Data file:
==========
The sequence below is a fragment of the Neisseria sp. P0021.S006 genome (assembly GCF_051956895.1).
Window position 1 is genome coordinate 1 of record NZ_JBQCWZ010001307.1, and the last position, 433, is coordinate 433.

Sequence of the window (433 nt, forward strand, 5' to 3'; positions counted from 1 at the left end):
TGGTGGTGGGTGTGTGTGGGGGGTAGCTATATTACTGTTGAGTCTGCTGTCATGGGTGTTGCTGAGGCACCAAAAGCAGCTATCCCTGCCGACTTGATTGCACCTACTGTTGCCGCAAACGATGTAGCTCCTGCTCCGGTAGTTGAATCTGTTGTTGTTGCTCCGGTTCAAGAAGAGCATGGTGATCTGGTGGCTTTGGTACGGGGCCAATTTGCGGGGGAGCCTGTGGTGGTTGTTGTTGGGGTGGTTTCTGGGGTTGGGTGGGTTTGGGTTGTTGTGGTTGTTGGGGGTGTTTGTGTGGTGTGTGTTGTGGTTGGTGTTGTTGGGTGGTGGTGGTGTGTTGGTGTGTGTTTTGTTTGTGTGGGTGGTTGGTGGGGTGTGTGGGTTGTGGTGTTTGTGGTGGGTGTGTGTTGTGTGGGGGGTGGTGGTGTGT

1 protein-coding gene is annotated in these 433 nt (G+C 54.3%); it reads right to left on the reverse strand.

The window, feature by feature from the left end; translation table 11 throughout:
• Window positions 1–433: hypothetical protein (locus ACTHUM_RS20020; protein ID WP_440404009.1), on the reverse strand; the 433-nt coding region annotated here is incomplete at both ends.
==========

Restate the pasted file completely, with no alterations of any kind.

The sequence below is a fragment of the Neisseria sp. P0021.S006 genome (assembly GCF_051956895.1).
Window position 1 is genome coordinate 1 of record NZ_JBQCWZ010001307.1, and the last position, 433, is coordinate 433.

Sequence of the window (433 nt, forward strand, 5' to 3'; positions counted from 1 at the left end):
TGGTGGTGGGTGTGTGTGGGGGGTAGCTATATTACTGTTGAGTCTGCTGTCATGGGTGTTGCTGAGGCACCAAAAGCAGCTATCCCTGCCGACTTGATTGCACCTACTGTTGCCGCAAACGATGTAGCTCCTGCTCCGGTAGTTGAATCTGTTGTTGTTGCTCCGGTTCAAGAAGAGCATGGTGATCTGGTGGCTTTGGTACGGGGCCAATTTGCGGGGGAGCCTGTGGTGGTTGTTGTTGGGGTGGTTTCTGGGGTTGGGTGGGTTTGGGTTGTTGTGGTTGTTGGGGGTGTTTGTGTGGTGTGTGTTGTGGTTGGTGTTGTTGGGTGGTGGTGGTGTGTTGGTGTGTGTTTTGTTTGTGTGGGTGGTTGGTGGGGTGTGTGGGTTGTGGTGTTTGTGGTGGGTGTGTGTTGTGTGGGGGGTGGTGGTGTGT

1 protein-coding gene is annotated in these 433 nt (G+C 54.3%); it reads right to left on the reverse strand.

The window, feature by feature from the left end; translation table 11 throughout:
• Window positions 1–433: hypothetical protein (locus ACTHUM_RS20020; protein ID WP_440404009.1), on the reverse strand; the 433-nt coding region annotated here is incomplete at both ends.